Abstract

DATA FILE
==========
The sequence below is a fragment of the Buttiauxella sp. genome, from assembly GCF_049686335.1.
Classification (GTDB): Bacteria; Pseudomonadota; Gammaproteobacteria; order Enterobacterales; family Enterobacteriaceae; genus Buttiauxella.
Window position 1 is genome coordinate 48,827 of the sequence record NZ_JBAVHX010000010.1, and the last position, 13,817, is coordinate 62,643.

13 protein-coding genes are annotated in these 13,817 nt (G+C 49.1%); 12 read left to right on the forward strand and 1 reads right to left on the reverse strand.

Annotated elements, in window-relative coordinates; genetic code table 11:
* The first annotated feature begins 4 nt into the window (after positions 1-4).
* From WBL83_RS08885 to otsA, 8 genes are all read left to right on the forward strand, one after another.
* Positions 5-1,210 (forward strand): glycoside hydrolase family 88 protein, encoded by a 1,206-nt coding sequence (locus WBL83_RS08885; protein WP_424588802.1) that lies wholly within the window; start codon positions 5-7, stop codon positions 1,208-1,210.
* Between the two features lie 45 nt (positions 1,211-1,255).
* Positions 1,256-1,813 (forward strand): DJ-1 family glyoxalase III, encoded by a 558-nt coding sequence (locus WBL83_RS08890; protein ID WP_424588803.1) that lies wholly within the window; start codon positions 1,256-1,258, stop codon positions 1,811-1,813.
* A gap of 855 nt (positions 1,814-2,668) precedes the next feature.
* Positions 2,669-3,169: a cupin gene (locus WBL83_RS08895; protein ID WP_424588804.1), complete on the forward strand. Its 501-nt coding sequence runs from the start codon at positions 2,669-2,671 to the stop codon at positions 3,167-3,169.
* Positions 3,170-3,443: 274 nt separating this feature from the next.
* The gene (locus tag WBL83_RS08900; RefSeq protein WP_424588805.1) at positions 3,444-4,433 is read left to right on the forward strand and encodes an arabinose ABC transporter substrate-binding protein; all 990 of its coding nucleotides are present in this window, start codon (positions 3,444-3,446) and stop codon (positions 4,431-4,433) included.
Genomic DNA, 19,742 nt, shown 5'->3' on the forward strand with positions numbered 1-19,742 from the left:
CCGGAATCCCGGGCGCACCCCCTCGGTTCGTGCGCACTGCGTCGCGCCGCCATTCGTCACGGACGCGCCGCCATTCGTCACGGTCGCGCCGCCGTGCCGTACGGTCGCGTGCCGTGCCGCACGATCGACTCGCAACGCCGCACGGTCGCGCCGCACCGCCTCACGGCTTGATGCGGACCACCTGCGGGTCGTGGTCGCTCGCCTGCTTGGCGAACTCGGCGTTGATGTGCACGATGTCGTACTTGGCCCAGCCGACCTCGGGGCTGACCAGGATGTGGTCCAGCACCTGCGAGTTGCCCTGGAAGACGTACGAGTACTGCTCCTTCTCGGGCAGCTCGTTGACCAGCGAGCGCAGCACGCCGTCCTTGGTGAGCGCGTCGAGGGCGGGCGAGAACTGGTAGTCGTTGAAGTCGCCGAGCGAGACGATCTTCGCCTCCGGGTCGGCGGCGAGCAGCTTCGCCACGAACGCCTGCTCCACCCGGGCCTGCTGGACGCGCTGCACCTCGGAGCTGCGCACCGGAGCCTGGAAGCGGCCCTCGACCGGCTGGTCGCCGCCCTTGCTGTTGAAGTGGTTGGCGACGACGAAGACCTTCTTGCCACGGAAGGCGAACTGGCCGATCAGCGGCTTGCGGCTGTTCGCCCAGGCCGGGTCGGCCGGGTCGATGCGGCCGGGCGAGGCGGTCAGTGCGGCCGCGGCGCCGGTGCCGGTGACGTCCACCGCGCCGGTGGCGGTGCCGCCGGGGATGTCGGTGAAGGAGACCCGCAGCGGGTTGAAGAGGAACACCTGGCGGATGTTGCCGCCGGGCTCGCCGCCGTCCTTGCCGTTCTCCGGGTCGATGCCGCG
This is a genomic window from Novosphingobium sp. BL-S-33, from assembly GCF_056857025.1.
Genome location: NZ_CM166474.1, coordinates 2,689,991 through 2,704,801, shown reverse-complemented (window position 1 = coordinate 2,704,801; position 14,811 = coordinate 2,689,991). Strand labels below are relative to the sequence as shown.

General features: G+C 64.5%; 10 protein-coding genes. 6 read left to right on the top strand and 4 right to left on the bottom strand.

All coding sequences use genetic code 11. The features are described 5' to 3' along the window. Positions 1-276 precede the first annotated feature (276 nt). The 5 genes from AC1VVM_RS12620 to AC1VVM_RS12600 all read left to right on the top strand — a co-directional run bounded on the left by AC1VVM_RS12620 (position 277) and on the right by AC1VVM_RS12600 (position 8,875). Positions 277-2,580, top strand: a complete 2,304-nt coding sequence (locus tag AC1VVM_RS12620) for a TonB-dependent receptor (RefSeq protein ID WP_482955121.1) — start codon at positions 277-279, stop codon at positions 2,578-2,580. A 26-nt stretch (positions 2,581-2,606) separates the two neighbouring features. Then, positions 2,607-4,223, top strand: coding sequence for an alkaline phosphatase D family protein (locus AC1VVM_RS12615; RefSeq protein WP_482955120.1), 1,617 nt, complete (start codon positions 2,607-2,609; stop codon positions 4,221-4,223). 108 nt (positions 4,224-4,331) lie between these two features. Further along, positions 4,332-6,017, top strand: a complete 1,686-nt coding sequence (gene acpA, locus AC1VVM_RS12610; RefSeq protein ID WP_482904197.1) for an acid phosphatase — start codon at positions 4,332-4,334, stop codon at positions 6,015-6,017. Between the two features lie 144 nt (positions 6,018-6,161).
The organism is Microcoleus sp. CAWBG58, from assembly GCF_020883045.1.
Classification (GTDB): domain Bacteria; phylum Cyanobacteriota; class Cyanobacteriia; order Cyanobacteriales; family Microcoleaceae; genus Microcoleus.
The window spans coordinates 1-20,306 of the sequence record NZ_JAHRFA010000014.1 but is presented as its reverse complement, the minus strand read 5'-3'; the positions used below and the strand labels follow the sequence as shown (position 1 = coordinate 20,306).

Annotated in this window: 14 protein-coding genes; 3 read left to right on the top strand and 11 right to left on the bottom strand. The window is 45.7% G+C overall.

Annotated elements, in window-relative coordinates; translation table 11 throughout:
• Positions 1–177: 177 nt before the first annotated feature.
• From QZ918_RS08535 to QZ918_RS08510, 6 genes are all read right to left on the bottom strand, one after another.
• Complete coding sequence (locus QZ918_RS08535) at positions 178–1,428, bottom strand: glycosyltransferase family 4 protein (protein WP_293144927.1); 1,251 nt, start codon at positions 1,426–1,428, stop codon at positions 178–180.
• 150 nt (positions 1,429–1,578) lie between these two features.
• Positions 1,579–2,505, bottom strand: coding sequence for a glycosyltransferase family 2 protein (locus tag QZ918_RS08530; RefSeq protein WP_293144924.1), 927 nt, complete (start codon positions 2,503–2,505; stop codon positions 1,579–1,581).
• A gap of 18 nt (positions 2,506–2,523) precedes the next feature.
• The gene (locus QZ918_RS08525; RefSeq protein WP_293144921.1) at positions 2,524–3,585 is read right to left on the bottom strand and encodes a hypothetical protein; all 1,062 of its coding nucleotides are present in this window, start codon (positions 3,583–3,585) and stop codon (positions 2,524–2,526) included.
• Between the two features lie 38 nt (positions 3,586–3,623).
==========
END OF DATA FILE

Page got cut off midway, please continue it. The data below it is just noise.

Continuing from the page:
Knowledge of whether earthquake activity will increase in the next few thousand years is important for the planning of nuclear waste repositories. Assuming that fault instability portends earthquake activity, the rate of change in fault instability for the next few thousand years in eastern Canada is computed for two viscosity models. It is shown that a uniform-viscosity (1 x 1021 Pa ·s) mantle predicts decreasing fault instability. However, a high-viscosity (1 x 1023 Pa ·s) lower mantle predicts a significant increase in fault instability, with an overall rate of -0.06 MPa/ka. Due to the lack of consensus on lower mantle viscosity, the case for increasing earthquake activity is definitely a possibility, so more study on mantle rheology, ice deglaciation history, and intraplate earthquakes in the planning of nuclear waste repositories is needed.

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